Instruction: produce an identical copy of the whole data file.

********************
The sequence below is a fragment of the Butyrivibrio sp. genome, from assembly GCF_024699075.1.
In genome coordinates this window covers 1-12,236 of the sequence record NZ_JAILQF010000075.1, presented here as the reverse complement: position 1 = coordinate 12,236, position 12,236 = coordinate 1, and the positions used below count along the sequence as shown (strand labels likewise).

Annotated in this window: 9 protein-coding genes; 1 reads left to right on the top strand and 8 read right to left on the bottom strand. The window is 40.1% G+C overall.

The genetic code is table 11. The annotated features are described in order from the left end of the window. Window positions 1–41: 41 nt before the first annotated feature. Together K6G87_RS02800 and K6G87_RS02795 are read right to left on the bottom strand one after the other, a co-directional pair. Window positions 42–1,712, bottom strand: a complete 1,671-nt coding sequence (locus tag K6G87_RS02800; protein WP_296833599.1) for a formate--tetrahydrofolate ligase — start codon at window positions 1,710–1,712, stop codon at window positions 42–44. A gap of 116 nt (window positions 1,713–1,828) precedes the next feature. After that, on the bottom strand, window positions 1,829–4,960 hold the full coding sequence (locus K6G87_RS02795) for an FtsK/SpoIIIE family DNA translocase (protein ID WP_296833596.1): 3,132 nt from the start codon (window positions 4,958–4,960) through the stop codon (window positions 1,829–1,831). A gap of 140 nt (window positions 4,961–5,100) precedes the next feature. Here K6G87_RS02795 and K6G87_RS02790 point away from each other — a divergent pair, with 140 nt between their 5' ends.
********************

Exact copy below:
The sequence below is a fragment of the Butyrivibrio sp. genome, from assembly GCF_024699075.1.
In genome coordinates this window covers 1-12,236 of the sequence record NZ_JAILQF010000075.1, presented here as the reverse complement: position 1 = coordinate 12,236, position 12,236 = coordinate 1, and the positions used below count along the sequence as shown (strand labels likewise).

Annotated in this window: 9 protein-coding genes; 1 reads left to right on the top strand and 8 read right to left on the bottom strand. The window is 40.1% G+C overall.

The genetic code is table 11. The annotated features are described in order from the left end of the window. Window positions 1–41: 41 nt before the first annotated feature. Together K6G87_RS02800 and K6G87_RS02795 are read right to left on the bottom strand one after the other, a co-directional pair. Window positions 42–1,712, bottom strand: a complete 1,671-nt coding sequence (locus tag K6G87_RS02800; protein WP_296833599.1) for a formate--tetrahydrofolate ligase — start codon at window positions 1,710–1,712, stop codon at window positions 42–44. A gap of 116 nt (window positions 1,713–1,828) precedes the next feature. After that, on the bottom strand, window positions 1,829–4,960 hold the full coding sequence (locus K6G87_RS02795) for an FtsK/SpoIIIE family DNA translocase (protein ID WP_296833596.1): 3,132 nt from the start codon (window positions 4,958–4,960) through the stop codon (window positions 1,829–1,831). A gap of 140 nt (window positions 4,961–5,100) precedes the next feature. Here K6G87_RS02795 and K6G87_RS02790 point away from each other — a divergent pair, with 140 nt between their 5' ends.